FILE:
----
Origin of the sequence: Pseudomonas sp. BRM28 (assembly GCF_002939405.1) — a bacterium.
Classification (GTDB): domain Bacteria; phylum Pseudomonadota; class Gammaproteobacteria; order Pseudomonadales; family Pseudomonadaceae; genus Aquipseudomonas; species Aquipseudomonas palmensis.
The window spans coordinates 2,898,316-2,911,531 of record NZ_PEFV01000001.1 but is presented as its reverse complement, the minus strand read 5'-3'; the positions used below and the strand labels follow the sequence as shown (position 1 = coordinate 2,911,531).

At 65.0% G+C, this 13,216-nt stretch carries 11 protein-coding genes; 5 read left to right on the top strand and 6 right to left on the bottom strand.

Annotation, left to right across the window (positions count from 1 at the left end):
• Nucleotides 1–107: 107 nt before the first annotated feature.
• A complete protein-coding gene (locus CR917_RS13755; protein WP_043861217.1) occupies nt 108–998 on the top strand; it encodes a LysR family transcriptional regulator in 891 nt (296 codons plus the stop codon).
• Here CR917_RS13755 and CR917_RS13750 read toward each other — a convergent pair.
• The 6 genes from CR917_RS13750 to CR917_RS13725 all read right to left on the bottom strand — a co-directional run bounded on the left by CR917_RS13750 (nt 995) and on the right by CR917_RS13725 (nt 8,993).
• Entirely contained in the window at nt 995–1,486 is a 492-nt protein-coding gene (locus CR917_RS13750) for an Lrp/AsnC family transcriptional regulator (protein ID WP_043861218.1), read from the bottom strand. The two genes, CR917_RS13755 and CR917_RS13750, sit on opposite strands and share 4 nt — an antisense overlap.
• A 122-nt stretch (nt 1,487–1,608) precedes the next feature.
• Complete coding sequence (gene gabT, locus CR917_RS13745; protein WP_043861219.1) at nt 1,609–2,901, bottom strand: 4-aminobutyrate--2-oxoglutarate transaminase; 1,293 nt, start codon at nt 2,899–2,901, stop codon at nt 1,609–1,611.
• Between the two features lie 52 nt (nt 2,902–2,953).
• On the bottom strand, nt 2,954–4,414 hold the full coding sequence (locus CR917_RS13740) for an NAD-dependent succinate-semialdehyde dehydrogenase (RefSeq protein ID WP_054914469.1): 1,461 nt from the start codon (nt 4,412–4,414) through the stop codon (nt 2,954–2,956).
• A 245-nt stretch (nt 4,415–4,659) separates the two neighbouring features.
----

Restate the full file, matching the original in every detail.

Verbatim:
Origin of the sequence: Pseudomonas sp. BRM28 (assembly GCF_002939405.1) — a bacterium.
Classification (GTDB): domain Bacteria; phylum Pseudomonadota; class Gammaproteobacteria; order Pseudomonadales; family Pseudomonadaceae; genus Aquipseudomonas; species Aquipseudomonas palmensis.
The window spans coordinates 2,898,316-2,911,531 of record NZ_PEFV01000001.1 but is presented as its reverse complement, the minus strand read 5'-3'; the positions used below and the strand labels follow the sequence as shown (position 1 = coordinate 2,911,531).

At 65.0% G+C, this 13,216-nt stretch carries 11 protein-coding genes; 5 read left to right on the top strand and 6 right to left on the bottom strand.

Annotation, left to right across the window (positions count from 1 at the left end):
• Nucleotides 1–107: 107 nt before the first annotated feature.
• A complete protein-coding gene (locus CR917_RS13755; protein WP_043861217.1) occupies nt 108–998 on the top strand; it encodes a LysR family transcriptional regulator in 891 nt (296 codons plus the stop codon).
• Here CR917_RS13755 and CR917_RS13750 read toward each other — a convergent pair.
• The 6 genes from CR917_RS13750 to CR917_RS13725 all read right to left on the bottom strand — a co-directional run bounded on the left by CR917_RS13750 (nt 995) and on the right by CR917_RS13725 (nt 8,993).
• Entirely contained in the window at nt 995–1,486 is a 492-nt protein-coding gene (locus CR917_RS13750) for an Lrp/AsnC family transcriptional regulator (protein ID WP_043861218.1), read from the bottom strand. The two genes, CR917_RS13755 and CR917_RS13750, sit on opposite strands and share 4 nt — an antisense overlap.
• A 122-nt stretch (nt 1,487–1,608) precedes the next feature.
• Complete coding sequence (gene gabT, locus CR917_RS13745; protein WP_043861219.1) at nt 1,609–2,901, bottom strand: 4-aminobutyrate--2-oxoglutarate transaminase; 1,293 nt, start codon at nt 2,899–2,901, stop codon at nt 1,609–1,611.
• Between the two features lie 52 nt (nt 2,902–2,953).
• On the bottom strand, nt 2,954–4,414 hold the full coding sequence (locus CR917_RS13740) for an NAD-dependent succinate-semialdehyde dehydrogenase (RefSeq protein ID WP_054914469.1): 1,461 nt from the start codon (nt 4,412–4,414) through the stop codon (nt 2,954–2,956).
• A 245-nt stretch (nt 4,415–4,659) separates the two neighbouring features.